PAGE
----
Mental health nurse job description
Specialising in providing care and support to those dealing with mental health issues and psychiatric disorders, mental health nurses play a crucial role in assessing, diagnosing and treating patients who suffer from mental health conditions.
What would a typical day look like for a mental health nurse?
A typical day can often be intense and could begin with a shift handover, then patient assessment and medication administration, followed by group therapy and counselling sessions, crisis intervention and support, and shift handover and reporting.
Mental health nurses need to be adaptable as unexpected situations may arise requiring flexibility in their daily routines.
Where could I work?
As a registered mental health nurse, you have the opportunity to work across all age groups. You may work in hospitals with different client groups, community teams, community clinics, in forensic or prison services, or in substance misuse services.
MyCareerCentral can provide advice on working outside of the UK.
What would my starting salary be?
Most NHS jobs are covered by the Agenda for Change pay scales and you would start at Band 5. Pay and conditions will vary depending upon your employer and competitive rates are offered throughout the private and voluntary sectors. You should always check with the employer to confirm the pay rate for any post for which you are applying.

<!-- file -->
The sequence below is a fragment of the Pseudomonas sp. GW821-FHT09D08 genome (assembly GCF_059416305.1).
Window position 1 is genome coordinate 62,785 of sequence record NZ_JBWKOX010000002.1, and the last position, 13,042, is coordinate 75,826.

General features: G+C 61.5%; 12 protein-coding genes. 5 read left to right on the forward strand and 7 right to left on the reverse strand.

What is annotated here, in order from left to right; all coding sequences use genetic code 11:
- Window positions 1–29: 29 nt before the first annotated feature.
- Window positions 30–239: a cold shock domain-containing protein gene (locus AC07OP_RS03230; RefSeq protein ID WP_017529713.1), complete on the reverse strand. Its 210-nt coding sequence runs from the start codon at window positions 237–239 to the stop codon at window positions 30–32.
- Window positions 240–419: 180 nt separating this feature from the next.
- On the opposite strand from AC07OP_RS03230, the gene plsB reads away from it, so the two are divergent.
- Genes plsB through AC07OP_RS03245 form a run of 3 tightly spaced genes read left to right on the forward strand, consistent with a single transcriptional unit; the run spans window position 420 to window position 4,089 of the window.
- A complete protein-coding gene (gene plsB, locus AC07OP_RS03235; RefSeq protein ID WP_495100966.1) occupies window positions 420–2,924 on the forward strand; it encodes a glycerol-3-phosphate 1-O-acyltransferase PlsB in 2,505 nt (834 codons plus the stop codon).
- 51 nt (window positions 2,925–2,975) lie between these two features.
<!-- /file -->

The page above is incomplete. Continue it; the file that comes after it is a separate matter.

What hours would I be working?
There are a range of flexible working hours, and these will depend upon the post you hold. Some services operate shift hours across a 24-hour period, and some offer clinic hours. NHS services operate a 37.5 hour working week which may include evenings, weekends, early and night shifts and bank holidays.
What is the career progression like for a mental health nurse?
Mental health nursing leads to a diverse range of employment pathways. Depending on your interests there are opportunities for progression through management, clinical, research, therapy, or educational pathways. One of the beauties of the qualification will be the flexibility in your chosen pathway should you be inspired to try and change direction at any point in your career.
Are there more specialised roles in mental health nursing?
There are many specialisms available once qualified as a mental health nurse: therapy, nurse prescriber, clinical research, education, Approved Mental Health Professional, practice development, management, or clinical nurse specialist to name a few.
To explore this career in more depth visit: NHS Health Careers
Do I need a degree for mental health nursing?
To become a registered mental health nurse, you will need to complete a BSC in Mental Health Nursing. With an increasing focus on the professionalism of nursing, this is to bring the profession in line with other allied health care professionals.
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